Understanding What the Zero Deployment Advantage Really Is

Web Browser applications unquestionably off one significant advantage over Windows Desktop applications.

It is called zero deployment - they can be used anywhere, by anybody, at any time or many different devices – with zero application deployment requirements. 

To execute Windows desktop application you need to deploy it to the user's desktop or to a server that the user has high speed access to. This process is expensive, complex, time consuming and error prone.

However, as a medium for deploying advanced desktop functionality, zero deployment is the Web browser application's only advantage. In all other respects, web browser applications are inferior to Windows desktop applications. For fundamental architectural, security and bandwidth reasons web browser applications will almost always produce relatively slower end-user responses with much poorer desktop integration capabilities.

At the core the attractiveness of using a web browser interface is (like almost everything) really about economics.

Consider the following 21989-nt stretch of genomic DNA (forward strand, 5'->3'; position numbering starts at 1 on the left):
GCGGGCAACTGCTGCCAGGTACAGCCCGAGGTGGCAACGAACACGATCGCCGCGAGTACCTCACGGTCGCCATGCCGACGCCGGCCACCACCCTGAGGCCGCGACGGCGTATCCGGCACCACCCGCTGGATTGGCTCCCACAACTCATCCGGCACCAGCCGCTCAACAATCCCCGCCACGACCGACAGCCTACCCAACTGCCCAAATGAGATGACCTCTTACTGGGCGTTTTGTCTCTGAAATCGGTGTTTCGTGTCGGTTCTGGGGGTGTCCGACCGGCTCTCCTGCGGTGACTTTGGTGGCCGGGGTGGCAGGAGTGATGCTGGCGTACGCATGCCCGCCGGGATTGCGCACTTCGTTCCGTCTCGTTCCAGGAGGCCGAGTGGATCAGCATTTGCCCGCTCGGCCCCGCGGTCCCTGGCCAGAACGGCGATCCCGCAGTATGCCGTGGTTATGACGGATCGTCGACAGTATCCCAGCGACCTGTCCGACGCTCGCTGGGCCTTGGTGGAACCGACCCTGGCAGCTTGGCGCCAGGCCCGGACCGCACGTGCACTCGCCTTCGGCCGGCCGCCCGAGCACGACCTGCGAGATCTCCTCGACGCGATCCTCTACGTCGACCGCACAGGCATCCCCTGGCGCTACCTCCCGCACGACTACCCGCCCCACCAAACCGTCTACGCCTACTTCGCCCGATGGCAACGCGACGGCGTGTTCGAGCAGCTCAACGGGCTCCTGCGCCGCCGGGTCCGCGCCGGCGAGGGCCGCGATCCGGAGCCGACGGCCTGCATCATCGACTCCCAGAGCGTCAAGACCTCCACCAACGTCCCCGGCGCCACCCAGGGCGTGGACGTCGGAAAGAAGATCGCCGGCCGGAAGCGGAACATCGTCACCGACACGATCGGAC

Ultimately zero deployment is a very attractive economic proposition.

In other words, end-users tend to have web browser interfaces imposed on them by IT for significant and very real cost saving economic reasons rather than for productivity improvement reasons. Often they would much prefer to have the power, speed and flexibility of Windows desktop interfaces (e.g.: to the level of MS-Word and MS-Excel) but economics and the limits of technology means that they cannot. 

You should never think that you are going to improve your end-users work life by giving them a browser interface in place of a well-designed Windows desktop one. You are giving them a browser interface to save money.

Getting the balance between the zero deployment economic reality and end-user expectations and requirements exactly right can be a complex equation. If you look on the Internet you can now find reports from various IT industry groups that describe situations where designers and developers have gotten this balance wrong. You may have experienced an imbalance in this area yourself.